Apple has reportedly made an estimated GBP5B by no longer providing chargers and earphones with its new iPhones. Apple has said the move, announced two years ago, was intended to cut waste and drew praise from environmentalists when it claimed it would reduce annual carbon emissions by 2M tons, the equivalent of taking 500,000 cars off the road. Since announcing the move, Apple is thought to have sold 190M iPhones worldwide. Total gains from removing chargers and earphones, plus reduced shipping costs, could be as high as GBP5B (USD6.5B), with an additional estimated GBP225M from the sale of accessories. (Gizmo China, Daily Mail)

Foxconn has been forced to suspend production after China partially locked down the cities of Shenzhen and Shanghai to combat a jump in COVID-19 cases starting early Mar 2022. Shenzhen is Foxconn’s second-largest manufacturing hub in China. The city of Zhengzhou 840 miles to the north the company’s primary iPhone production site. Regarding the impact of the suspension of production, Foxconn has indicated that the company has made necessary production deployments due to other backup factories to reduce the impact on the company’s operations.(Digital Trends, Bloomberg, Asia Nikkei, The Verge, My Drivers, Axios, Yahoo)

Apart from minting an non-fungible token (NFT) directly on a blockchain or purchasing an NFT in an auction, NFTs can also be bought and sold on market place such as OpenSeas, SuperRare, Nifty Gateway, MakersPlace and Async Art. These marketplaces take commission for the sale of NFTs similar to traditional auction houses and a number of these generated significant revenue in Aug and Sept 2021. These platforms are seen as the start of bringing wider adoption of NFTs to larger communities as well as different industries.  (PWC report)

Credit Suisse forecast a 48% / 36% 2020-2025 shipment / revenue CAGR to 42M / USD12.6B 2025 AR/VR devices. The semiconductor sector should further its content gains into user hardware, connectivity, storage and cloud compute. Apparel companies and ad agencies have been early movers in the transition of commerce from internet to metaverse platforms. They believe that three factors can drive additional growth in the next few years: (1) a disruptive AR / VR headset maker emerges amid more applications for enterprises and consumers; (2) a better integrated hardware-software platform emerges to drive penetration; and (3) technological improvements such as micro-LED and fast LCD enable a better price-performance product. (Credit Suisse report)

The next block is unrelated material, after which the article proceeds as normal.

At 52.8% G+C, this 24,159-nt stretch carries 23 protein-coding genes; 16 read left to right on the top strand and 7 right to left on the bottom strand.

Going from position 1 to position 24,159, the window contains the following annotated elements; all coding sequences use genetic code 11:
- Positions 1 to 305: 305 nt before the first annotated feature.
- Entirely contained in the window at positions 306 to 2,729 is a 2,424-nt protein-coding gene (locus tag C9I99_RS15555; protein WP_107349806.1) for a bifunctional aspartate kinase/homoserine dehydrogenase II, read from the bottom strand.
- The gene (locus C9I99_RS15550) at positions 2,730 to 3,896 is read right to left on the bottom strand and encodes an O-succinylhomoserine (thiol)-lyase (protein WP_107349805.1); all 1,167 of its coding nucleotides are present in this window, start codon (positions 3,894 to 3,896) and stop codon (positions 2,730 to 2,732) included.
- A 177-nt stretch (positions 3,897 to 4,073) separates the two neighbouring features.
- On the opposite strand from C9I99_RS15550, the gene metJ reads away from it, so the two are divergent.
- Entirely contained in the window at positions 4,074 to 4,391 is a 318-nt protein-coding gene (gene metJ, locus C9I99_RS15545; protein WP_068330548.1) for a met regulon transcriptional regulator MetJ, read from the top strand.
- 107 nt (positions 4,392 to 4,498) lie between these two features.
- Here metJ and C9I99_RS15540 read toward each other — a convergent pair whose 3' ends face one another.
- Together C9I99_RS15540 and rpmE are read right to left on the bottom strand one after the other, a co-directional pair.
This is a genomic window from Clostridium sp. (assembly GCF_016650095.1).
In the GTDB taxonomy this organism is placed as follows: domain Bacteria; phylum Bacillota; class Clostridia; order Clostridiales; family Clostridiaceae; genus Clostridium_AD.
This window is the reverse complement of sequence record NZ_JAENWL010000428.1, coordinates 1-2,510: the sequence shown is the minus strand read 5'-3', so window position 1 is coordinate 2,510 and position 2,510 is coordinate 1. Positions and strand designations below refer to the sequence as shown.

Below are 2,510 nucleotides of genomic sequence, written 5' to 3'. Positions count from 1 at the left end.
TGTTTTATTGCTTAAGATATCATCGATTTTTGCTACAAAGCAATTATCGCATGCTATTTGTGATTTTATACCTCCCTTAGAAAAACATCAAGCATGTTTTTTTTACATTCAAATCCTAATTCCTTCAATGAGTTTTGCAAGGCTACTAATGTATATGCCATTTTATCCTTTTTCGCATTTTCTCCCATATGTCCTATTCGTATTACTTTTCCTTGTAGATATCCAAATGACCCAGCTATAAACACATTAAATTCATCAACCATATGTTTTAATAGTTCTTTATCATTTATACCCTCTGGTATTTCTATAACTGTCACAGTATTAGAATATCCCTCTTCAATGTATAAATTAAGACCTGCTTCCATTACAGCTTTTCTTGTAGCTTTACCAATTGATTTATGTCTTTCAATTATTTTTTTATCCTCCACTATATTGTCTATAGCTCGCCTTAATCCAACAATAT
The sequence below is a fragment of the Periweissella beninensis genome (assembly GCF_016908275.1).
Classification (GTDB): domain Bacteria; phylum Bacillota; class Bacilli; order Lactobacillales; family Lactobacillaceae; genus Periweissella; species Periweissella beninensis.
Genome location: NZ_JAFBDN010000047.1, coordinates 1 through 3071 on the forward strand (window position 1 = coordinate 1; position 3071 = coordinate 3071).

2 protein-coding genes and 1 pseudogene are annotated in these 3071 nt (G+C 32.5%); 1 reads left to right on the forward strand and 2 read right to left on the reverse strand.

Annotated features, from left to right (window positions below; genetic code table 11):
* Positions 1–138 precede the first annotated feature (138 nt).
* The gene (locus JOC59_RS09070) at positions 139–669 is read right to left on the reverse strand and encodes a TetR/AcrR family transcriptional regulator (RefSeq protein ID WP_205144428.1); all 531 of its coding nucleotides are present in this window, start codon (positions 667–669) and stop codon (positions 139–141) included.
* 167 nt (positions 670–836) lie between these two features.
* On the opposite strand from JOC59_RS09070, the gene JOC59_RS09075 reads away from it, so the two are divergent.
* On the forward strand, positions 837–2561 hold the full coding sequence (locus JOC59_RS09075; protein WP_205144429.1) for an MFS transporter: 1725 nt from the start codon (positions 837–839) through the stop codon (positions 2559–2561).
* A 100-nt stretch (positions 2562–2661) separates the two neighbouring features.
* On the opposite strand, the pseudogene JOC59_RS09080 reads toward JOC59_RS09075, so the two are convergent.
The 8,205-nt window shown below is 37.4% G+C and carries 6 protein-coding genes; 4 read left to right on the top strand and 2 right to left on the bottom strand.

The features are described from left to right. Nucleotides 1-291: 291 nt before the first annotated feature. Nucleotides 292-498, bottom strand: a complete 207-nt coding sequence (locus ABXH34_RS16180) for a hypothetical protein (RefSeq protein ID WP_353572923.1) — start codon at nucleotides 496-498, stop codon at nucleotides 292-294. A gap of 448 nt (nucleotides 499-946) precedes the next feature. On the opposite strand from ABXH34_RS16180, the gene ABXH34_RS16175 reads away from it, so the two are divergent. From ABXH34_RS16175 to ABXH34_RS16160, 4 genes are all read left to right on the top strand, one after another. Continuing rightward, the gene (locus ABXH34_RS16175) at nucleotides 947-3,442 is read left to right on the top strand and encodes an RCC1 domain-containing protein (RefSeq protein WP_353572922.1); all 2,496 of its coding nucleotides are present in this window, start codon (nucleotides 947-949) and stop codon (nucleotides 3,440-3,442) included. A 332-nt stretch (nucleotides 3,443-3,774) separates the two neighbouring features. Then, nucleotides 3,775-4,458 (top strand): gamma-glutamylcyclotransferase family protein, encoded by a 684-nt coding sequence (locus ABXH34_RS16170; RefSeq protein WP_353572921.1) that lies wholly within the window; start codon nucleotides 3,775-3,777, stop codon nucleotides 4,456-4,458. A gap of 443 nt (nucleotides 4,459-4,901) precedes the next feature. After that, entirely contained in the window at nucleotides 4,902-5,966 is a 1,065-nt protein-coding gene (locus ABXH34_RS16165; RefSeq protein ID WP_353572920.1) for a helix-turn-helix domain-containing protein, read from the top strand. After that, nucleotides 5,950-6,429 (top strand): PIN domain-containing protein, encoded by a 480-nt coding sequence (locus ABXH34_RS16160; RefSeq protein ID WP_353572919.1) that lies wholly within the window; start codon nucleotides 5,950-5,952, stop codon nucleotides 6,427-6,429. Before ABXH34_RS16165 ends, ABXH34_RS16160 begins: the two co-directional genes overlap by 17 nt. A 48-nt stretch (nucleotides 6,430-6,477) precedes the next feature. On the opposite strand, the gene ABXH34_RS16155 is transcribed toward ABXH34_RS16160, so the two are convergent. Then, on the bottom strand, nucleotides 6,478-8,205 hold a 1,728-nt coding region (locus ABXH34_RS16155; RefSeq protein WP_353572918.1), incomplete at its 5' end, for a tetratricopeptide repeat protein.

According to Credit Suisse, Oculus remains the major driver of units in the industry since its launch of Oculus Quest 2 in 4Q20. It will see its shipment rise from 7.3M in 2021 to 20.6M by 2025. Sony PSVR 2 and Apple MR (to be released in 2H22 or 1H23), will further facilitate the growth of the AR/VR market. Credit Sussie expects global AR / VR headsets to deliver 42M units (Oculus 20.6M, Apple 7.5M, Sony 3.1M, Pico 3.3M) and the revenue to reach USD12.6B in 2025, representing 48% shipment CAGR and 36% revenue CAGR over 2020-2025. (Credit Suisse report)

Based on Clarus Commerce’s study on 2,500 consumers, product quality, the passionate community of consumers surrounding the product and the price of the brand’s products are the biggest factors that keep consumers loyal to their favorite brands. They are all things a brand can control and improve. The top three answers here can also depend on one another. A high-quality product is a cornerstone to building community around a brand and rallying a community of loyal supporters can lead to growth, and eventually, a lower price point on products for those in a loyalty program. (Clarus Commerce report)

Increases in price and decreases in quality are the leading reasons consumers said they would lose loyalty to their favorite brand and choose another. Additionally, a third of respondents (33%) have said a brand taking a contrary social or political stance to their own could cause them to lose loyalty with their favorite brand. This stat is revealing — but may not hold much weight. (Clarus Commerce report)

By and large, the factors that influence a customer’s loyalty hit close to home. Opinions of friends and family top the list, with personal politics and the media also playing a large role. Influencers, whether they are paid or unpaid. Unpaid influencers only sway 46% of consumers’ opinions, and even fewer (44%) said paid endorsements influence their opinion. The data here begins to show a pattern — that outside factors have less influence on brand loyalty than we might think. (Clarus Commerce report)